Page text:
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gospel saves us. Using the means of grace, therefore, and waiting upon God, are spiritual exercises, and have salvation plentifully connected with them in the bible. Every one that asketh, receiveth; and he that seeketh, findeth; and to him that knocketh, it shall be opened. Many of our brethren who scruple to exhort sinners to things of a spiritual nature, will yet counsel them to watch at wisdom's gates, and wait at the posts of her doors; but these are as much spiritual exercises as believing in Christ. Those who watch daily at wisdom's gates, waiting at the posts of her doors, are blessed. They shall find him whom they seek; and finding him, they find life, and shall obtain favour of the Lord.* The language of wisdom is, I love them that love me, and they that seek me early shall find me.

'Tis true, in some instances, persons are spoken of, not according to what they do, but according to what they profess to do; and after this manner of speaking, hypocrites are said to seek the Lord, and to delight to know his ways, as a nation that did righteousness. That is, they did those things which are the usual expressions of a delight in God, and a desire to seek his face, as if they had been a righteous people: but as to the things themselves, they are, strictly speaking, spiritual exercises, and are constantly so to be understood throughout the bible. That manner of seeking God which is practised by hypocrites, will hardly be pretended to be the duty

Luke xi. 10. Prov. viii. 34, 35.

† Isai. Iviii. 2.

of men in general; and, except în those cases, neither seeking God's face, nor waiting upon him, I believe, are ever used in the scripture for such an attendance on God's worship as a man. may practise and perish 'notwithstanding: it is certain, however, this cannot be said of a "diligently waiting, and seeking of spi¬ ritual blessings." To use our external hearing and sight that we may attain to a spiritual hearing and understanding of divine things, is not "WITHIN THE COMPASS OF A NATURAL MAN." The end of every action determines its nature; to read and hear, therefore, with a true desire that we may attain to a spiritual hearing and understanding, are themselves spiritual exercises. In this matter I entirely coincide with Mr. Brine, that "no unsanctified heart will ever pray to God for grace and holiness; but that this is men's dreadful sin, and justly exposes them unto direful vengeance."*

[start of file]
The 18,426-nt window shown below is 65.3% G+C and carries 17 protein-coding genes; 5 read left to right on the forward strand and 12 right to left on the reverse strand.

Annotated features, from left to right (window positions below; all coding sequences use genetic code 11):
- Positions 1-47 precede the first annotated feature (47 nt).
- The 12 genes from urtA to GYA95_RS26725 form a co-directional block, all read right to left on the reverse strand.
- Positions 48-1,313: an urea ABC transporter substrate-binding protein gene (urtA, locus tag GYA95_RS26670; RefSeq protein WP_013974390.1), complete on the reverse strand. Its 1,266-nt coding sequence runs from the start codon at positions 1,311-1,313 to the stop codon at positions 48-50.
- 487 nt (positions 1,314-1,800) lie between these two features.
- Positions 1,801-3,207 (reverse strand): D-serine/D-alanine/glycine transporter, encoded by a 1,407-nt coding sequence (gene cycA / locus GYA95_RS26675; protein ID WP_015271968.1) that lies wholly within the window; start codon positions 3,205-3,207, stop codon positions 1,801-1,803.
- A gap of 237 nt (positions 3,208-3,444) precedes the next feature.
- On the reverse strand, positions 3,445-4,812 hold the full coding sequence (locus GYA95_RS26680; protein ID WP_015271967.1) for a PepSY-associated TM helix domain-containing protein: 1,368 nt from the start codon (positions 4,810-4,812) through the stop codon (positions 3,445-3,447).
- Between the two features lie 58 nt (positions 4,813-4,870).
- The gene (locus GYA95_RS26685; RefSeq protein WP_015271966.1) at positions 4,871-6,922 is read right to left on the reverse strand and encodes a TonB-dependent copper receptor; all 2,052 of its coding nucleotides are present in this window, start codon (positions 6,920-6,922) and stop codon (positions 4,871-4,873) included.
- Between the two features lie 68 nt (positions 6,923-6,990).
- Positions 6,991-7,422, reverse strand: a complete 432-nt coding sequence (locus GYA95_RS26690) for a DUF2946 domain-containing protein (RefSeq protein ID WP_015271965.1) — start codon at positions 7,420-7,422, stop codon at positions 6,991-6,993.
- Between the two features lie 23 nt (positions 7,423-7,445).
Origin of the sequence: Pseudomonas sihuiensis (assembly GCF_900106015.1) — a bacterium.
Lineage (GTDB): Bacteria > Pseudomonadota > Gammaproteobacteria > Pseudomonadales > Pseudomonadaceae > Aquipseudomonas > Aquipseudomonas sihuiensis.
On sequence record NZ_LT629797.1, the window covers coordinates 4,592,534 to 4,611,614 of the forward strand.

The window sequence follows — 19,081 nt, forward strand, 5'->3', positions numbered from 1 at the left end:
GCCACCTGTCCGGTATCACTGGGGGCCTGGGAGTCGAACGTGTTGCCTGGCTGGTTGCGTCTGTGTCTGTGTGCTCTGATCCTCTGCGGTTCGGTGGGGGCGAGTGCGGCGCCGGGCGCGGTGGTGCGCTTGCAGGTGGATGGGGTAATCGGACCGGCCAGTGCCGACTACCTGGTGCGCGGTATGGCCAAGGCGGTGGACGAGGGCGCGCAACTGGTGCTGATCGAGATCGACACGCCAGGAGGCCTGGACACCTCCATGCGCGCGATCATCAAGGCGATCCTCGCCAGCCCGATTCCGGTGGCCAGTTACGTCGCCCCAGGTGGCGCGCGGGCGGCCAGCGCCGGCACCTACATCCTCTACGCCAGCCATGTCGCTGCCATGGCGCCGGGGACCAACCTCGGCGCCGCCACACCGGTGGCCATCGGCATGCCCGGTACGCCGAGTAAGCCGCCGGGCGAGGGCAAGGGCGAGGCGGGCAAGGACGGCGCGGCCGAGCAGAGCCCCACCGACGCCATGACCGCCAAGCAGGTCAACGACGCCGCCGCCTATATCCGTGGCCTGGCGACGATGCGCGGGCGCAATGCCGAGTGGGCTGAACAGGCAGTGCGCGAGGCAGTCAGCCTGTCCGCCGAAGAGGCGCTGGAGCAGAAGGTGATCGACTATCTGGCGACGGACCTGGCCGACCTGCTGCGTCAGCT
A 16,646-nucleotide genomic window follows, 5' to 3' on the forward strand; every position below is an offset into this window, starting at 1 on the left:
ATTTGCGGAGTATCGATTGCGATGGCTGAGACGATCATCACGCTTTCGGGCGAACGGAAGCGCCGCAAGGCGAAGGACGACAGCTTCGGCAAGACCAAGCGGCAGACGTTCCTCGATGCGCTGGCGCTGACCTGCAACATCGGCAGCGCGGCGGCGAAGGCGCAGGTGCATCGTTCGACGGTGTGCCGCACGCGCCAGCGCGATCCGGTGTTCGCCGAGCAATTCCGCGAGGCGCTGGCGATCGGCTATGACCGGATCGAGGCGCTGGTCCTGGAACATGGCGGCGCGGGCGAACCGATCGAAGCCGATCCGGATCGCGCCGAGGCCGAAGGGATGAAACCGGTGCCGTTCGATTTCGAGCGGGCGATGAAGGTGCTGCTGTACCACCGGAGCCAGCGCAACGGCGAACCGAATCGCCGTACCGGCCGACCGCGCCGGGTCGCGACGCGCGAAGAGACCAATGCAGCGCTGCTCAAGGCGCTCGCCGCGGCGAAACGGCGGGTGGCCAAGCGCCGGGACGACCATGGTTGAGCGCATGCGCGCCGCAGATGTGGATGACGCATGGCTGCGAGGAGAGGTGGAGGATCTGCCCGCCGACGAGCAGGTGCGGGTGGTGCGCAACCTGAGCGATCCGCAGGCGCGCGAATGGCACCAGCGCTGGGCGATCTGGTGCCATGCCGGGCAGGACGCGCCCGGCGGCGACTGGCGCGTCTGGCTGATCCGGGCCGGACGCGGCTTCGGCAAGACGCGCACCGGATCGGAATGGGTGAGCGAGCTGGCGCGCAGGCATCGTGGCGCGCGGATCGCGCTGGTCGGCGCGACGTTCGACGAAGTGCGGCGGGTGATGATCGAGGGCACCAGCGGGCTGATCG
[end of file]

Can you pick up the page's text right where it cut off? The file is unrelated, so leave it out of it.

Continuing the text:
If to this should be objected the words of our Lord, that "many will seek to enter in, and shall not be able❞—I answer, what is there spoken respects not the present state; but the period when the master of the house is risen up, and hath shut to the door.†

The case of the man waiting at the pool of Bethesda has often been applied to that of an unconverted sinner attending the preaching of the gospel; but let it be closely considered whether such an application of the passage be warrantable from the tenor of

* Motives to Love and Unity, p. 36, 37. † Luke xiii, 24, 25.

scripture; and whether the characters to whom it is thus applied are not hereby cherished in a thought with which they are too apt to flatter themselves, viz. that for their parts, their hearts are so good, that they would fain repent and be converted, but cannot, because God is not pleased to bestow these blessings upon them. No one can imagine that I wish to discourage people from reading or hearing the word of God. God's ordinances are the means by which he ordinarily works; and whatever be their motives; I rejoice to see people give them an attendance. At the same time, I think we should be careful lest we cherish in them an opinion, that, when they have done this, they are under no farther obligations. By so doing, we shall furnish them with an unwarrantable consolation, and contribute to shield them against the arrows of conviction.